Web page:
My rule of thumb for YouTube is that if the material looks professional (like this does), that the user account posting it is clearly the entity that created the content and can be a verified account for that entity, so that they have the right to assign the CC-BY, license. This would even apply to non-free screencaps from Youtube videos, I would expect those only to be taken from videos confirmed to be uploaded by the entity that made them or would have clear rights to upload them (like Fox Network would for Simpsons clips). --MASEM (t) 16:39, 19 August 2016 (UTC)
The video I linked to was uploaded by the rights holder. --NeilN talk to me 18:58, 19 August 2016 (UTC)
This looks OK to me. The attribution mentioned above is from this suspended account. Much more likely the suspended account used Ten Sports's content than the other way around. INeverCry 19:34, 19 August 2016 (UTC)
@INeverCry: Thank you for the comment and the restoration. --NeilN talk to me 19:54, 19 August 2016 (UTC)
  • Here's a still from the video: File:P.V. Sindhu.png. INeverCry 19:42, 19 August 2016 (UTC)
  • Here's my take on it: The way I read the YouTube Terms Of Service the standard YouTube license does not allow making screenshots from videos and uploading elsewhere. Because section 8.1A of the YouTube TOS says "to each user of the Service, a worldwide, non-exclusive, royalty-free licence to access your Content through the Service, and to use, reproduce, distribute, prepare derivative works of, display and perform such Content to the extent permitted by the functionality of the Service", section 5.1L says "you agree not to access Content for any reason other than your personal, non-commercial use solely as intended through and permitted by the normal functionality of the Service, and solely for Streaming", and section 5.1M says "You shall not copy, reproduce, distribute, transmit, broadcast, display, sell, license, or otherwise exploit any Content for any other purposes without the prior written consent of YouTube or the respective licensors of the Content" (my emphasis). And since YouTube doesnt have a button that takes a screenshot and uploads it to Wikimedia Commons, making a screenshot and uploading it to Commons violates the TOS, and the license. Any thoughts? - Tom | Thomas.W talk 20:09, 19 August 2016 (UTC)
    • There are thousands of converted YouTube videos on Commons so obviously they're okay with the licensing. Pinging INeverCry again. --NeilN talk to me 20:18, 19 August 2016 (UTC)
The way I see it, after reading their TOS, downloading YouTube videos and uploading them somewhere else also violates both the YouTube TOS and the Standard YouTube License, since YouTube explicitly do not allow downloading videos.. - Tom | Thomas.W talk 20:25, 19 August 2016 (UTC)
  • This practice is no different that using CC-marked images on Flickr on Wikipedia. Note that there was no downloading of the video, simply a still shot (Screenshot) from the video was used to make this image -- and the video content itself is licensed as CC-BY by a user account that belongs to the rightsholder (Ten Sports). This video was also presumably distributed through other platforms, and as such we should be worried simply about the license of the video itself rather than any particular platform hosting it. Dalek2point3 (talk) 20:34, 19 August 2016 (UTC)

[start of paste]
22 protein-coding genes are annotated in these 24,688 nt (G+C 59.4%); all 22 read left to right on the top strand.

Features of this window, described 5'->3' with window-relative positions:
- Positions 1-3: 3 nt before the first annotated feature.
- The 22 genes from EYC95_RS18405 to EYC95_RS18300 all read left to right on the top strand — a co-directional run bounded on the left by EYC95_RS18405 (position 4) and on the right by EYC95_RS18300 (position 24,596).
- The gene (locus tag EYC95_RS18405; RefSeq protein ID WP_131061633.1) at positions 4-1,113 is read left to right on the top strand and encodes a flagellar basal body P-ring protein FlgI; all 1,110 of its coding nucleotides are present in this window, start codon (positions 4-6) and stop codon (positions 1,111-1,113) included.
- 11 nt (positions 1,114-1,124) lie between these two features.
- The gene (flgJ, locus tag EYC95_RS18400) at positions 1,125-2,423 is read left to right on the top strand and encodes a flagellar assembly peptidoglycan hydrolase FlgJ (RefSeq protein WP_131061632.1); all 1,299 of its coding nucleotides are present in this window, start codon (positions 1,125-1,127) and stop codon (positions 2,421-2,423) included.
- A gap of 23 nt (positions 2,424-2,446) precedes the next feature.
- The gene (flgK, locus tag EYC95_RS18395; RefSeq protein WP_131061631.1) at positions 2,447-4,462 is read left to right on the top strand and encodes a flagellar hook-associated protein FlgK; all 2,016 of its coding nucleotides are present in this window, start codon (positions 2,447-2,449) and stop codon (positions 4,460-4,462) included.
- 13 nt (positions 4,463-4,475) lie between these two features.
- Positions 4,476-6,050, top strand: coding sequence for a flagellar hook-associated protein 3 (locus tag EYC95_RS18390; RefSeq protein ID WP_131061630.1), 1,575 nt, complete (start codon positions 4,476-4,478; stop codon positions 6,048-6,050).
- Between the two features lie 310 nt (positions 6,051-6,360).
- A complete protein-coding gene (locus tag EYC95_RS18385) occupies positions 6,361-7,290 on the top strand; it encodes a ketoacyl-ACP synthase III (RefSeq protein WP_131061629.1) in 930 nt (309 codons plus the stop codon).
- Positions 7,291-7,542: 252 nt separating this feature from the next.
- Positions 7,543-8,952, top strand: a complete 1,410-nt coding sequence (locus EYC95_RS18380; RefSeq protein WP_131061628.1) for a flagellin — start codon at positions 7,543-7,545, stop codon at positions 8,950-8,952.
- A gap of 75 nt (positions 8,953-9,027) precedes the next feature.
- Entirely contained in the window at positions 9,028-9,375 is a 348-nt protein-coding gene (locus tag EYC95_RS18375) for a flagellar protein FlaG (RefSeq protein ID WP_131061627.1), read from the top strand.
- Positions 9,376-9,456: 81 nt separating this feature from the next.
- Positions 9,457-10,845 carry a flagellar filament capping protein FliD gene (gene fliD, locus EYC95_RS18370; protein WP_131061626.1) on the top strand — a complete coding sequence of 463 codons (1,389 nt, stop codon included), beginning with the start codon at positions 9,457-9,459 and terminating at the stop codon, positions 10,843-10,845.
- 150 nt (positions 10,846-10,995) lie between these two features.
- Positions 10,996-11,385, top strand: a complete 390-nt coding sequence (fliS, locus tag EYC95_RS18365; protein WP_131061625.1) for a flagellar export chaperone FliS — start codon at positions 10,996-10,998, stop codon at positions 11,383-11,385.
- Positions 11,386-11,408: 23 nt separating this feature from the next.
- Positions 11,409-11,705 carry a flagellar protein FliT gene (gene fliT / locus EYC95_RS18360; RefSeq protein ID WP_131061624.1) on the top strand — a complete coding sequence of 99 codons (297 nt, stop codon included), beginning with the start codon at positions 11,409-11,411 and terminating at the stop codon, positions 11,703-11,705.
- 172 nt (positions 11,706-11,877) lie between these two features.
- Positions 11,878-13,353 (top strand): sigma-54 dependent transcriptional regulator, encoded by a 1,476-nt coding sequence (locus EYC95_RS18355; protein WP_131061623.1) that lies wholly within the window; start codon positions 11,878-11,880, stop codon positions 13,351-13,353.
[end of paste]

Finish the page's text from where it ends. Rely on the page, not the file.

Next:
change from non-free use to release under Creative Commons[edit]

Please can you advise how I change a non-free image I have uploaded to being in the 'release under a free licence category'. I took the photo myself. — Preceding unsigned comment added by Encyclomath (talkcontribs) 20:42, 20 August 2016 (UTC)

@Encyclomath: Pick a license from WP:ICT/FL, and replace the {{Non-free historic image}} tag on the file page with the license you chose. Then replace the {{Non-free use rationale 2}} template with the {{Information}} template, and remove any parameters you don't need. -- AntiCompositeNumber (Leave a message) 21:37, 21 August 2016 (UTC)


I created a couple imaged from Google Images but the Authors couldn't produce a clear copyright title and I've allowed them to be deleted. One of the authors send me two new images and I uploaded them. After uploading them I replied to the email saying I uploaded them and did a CC to with a serial number provided by Wikipedia. I asked the author/professor to also email to making it 110% clear that these images that he said he created just for Wikipedia to be placed in the Public Domain were in fact so. I guess Dr. Willamson would like to focus on his Physics and may be trying to leave this to me. Unfortunately my impression is that the mail to must come from the author. How can I fix this?

  • File:Williamson Electron Spinnor Twisted Photon Strip.png - This file is missing evidence of permission.

Below it says "This work has been released into the public domain by its author, Dr. John Williamson. This applies worldwide." which is true.

The other picture that Dr. Williamson sent seems to be in better compliance:

Perhaps it my Other information: